Former Main Street Woodstock Director Wants Canton Manager Position

Billy Peppers has been named the finalist for the Canton city manager position.

Canton Mayor Gene Hobgood, right, addresses the audience at Friday's press conference announcing Billy Peppers as the finalist for the city manager position. Credit: Kristal Dixon
Canton Mayor Gene Hobgood, right, addresses the audience at Friday's press conference announcing Billy Peppers as the finalist for the city manager position. Credit: Kristal Dixon

While a lone candidate has been named the finalist for the Canton city manager position, the choice has been met with some reservation by those who serve on the City Council.

Canton Mayor Gene Hobgood, flanked by Council members Bill Grant and Sandy McGrew, announced Friday morning that Cherokee resident Billy Peppers, 31, is the finalist for the position, which has been vacant since the resignation of Scott Wood

The announcement was made in front of dozens of Canton residents, leaders and stakeholders who all packed into the lobby of Canton City Hall to hear the news.

The city received 41 applications — 12 of which were from out-of-state applicants — and the city manager search committee interviewed eight applicants.

Hobgood didn't mince words to demonstrate how he felt about the finalist. While Peppers lacks the managerial experience, he makes up for it with his "enthusiasm," his knowledge of local government and his knowledge of state resources, the mayor said.

Any candidate for the city manager position, Hobgood added, has to have a vision for the city, experience with creating a vibrant downtown with the highest quality of economic development.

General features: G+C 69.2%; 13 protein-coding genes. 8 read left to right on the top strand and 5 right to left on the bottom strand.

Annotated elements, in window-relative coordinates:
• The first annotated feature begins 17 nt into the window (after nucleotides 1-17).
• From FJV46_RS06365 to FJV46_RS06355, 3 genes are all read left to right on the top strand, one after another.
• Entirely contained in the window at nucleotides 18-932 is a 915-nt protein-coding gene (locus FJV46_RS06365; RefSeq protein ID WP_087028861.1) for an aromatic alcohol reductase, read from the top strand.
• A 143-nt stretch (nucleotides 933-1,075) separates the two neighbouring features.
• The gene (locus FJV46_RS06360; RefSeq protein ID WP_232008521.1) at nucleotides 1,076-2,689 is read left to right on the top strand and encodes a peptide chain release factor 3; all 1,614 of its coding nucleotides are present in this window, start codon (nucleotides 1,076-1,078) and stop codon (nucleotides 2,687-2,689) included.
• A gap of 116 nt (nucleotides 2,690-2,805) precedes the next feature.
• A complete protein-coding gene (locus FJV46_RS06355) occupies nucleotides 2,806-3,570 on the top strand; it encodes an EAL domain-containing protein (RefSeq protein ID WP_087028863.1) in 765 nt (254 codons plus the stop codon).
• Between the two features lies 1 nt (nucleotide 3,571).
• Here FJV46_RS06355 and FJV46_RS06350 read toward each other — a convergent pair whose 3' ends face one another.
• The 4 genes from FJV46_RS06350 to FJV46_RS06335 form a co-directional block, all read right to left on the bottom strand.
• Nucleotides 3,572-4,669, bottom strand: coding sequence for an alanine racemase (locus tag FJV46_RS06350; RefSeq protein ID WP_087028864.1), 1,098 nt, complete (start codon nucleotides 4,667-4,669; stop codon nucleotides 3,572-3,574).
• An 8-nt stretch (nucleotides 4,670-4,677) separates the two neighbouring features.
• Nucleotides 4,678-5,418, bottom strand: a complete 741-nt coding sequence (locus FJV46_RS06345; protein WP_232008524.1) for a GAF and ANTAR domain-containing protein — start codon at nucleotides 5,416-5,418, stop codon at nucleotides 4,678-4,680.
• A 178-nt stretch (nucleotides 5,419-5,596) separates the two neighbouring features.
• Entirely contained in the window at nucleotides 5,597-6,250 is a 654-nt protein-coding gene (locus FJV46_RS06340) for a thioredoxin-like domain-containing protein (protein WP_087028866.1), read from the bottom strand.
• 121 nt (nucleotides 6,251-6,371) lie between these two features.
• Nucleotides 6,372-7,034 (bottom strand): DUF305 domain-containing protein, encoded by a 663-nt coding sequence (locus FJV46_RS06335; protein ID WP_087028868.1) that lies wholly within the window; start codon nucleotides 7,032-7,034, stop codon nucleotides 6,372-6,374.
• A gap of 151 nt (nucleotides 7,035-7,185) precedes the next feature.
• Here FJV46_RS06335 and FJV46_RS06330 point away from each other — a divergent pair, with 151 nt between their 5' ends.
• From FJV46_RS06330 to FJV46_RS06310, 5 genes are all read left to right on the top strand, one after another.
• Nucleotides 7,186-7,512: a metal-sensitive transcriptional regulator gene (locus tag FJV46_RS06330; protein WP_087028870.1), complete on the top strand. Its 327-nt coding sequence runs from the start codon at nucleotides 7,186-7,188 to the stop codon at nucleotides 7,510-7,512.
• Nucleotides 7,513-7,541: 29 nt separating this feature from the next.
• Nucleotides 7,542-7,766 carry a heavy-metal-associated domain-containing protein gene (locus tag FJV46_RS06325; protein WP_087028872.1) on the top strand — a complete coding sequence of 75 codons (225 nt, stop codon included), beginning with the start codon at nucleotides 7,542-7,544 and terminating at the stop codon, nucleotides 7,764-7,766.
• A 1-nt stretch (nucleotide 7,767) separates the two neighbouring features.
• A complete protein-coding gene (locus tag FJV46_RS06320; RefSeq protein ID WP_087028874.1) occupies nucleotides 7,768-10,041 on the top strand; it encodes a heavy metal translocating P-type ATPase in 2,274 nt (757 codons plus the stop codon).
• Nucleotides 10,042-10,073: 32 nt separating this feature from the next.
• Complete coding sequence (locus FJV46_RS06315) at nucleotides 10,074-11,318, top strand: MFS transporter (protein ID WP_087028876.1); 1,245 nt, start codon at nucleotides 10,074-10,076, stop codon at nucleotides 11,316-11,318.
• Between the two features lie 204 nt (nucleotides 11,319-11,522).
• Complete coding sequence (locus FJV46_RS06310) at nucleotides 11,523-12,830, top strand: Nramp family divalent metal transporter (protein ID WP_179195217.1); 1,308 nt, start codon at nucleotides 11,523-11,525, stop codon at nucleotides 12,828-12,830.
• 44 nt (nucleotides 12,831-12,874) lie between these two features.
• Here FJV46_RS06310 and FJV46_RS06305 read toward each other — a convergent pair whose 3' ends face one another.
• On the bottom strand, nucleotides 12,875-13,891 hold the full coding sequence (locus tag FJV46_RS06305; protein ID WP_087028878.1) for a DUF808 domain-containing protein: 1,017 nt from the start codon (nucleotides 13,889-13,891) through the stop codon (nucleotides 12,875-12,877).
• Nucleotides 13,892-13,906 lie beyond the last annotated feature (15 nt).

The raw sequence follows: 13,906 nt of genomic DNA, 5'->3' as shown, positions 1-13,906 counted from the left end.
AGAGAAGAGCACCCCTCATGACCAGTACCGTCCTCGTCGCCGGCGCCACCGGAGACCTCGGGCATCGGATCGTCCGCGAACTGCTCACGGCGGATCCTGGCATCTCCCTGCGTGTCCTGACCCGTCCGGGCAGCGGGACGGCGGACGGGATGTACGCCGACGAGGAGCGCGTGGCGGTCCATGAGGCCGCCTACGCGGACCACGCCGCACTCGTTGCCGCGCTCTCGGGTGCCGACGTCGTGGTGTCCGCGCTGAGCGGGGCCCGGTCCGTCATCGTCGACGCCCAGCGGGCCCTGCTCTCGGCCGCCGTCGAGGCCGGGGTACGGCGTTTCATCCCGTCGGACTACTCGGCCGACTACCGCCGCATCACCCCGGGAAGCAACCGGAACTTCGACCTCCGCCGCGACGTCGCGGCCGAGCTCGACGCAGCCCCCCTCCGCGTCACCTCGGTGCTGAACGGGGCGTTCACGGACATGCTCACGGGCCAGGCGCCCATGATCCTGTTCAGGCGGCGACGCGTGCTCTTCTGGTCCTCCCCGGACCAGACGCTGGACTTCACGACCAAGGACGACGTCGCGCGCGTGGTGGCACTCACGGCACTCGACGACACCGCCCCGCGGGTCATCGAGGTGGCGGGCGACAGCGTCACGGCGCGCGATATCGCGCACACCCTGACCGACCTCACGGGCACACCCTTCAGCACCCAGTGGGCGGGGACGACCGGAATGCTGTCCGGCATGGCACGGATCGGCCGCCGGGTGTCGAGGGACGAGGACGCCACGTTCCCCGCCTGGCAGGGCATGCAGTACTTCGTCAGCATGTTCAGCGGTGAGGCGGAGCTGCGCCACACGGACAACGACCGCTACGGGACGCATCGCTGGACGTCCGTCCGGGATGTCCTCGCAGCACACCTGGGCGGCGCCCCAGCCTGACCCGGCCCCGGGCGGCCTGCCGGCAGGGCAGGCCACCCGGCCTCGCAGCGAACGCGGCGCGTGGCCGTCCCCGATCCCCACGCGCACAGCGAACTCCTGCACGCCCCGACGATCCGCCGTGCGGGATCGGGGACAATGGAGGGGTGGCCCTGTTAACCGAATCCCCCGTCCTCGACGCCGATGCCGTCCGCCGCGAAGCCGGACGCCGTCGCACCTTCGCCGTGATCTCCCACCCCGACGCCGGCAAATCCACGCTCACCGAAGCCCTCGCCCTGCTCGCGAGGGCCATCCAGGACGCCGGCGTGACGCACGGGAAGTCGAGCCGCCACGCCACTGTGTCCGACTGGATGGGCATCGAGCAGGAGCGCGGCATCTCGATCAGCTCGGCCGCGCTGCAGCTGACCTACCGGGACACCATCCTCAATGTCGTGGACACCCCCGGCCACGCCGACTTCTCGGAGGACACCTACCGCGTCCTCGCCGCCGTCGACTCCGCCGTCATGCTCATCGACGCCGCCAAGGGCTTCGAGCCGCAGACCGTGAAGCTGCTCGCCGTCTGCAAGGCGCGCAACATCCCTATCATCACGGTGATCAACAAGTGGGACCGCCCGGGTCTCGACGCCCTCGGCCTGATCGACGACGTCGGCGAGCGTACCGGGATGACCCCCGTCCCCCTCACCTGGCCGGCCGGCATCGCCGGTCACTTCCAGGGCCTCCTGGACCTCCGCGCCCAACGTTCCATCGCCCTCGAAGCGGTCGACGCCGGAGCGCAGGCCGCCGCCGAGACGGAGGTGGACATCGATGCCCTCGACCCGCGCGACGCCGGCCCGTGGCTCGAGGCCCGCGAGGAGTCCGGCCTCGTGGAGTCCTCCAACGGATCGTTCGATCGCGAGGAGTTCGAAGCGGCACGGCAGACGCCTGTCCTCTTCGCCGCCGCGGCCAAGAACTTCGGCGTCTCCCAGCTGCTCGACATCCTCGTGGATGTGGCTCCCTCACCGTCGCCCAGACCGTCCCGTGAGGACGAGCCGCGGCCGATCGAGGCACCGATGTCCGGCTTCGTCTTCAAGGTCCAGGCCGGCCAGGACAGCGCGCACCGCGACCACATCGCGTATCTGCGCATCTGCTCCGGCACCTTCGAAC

"I believe he will give the city the energy that we need to move forward towards that vision," Hobgood added. 

Peppers will be on hand for April 3 work session and the council could vote to appoint Peppers in the role. If appointed, Peppers could begin on or around May 1, the mayor added. 

Grant, who introduced Peppers, added he believed Peppers' current position with the Georgia Department of Community Affairs more than prepares him for the city manager position. 

"The number one thing in my mind that qualifies this candidate is through this process he’s exhibited amazing grace under fire and that’s exactly what we want in a city manager," he added.

Peppers, who addressed the crowd briefly, said he was eager to continue through the process, and further discuss the position with other council members. 

He noted he is also excited about the chance to help Canton "reach its potential."

"Over the last couple of years...I've had a lot of opportunity to visit a lot of cities around our state and I've seen a lot of great things and I think Canton has so much potential and it would tickle me to to death to be part of that process to get you to the next level," he added. 

Peppers, 31, currently works with roughly 170 communities across the state in his current role at DCA, and said he loves "seeing communities reach their potential," helping them build their plan and helping them put it in action.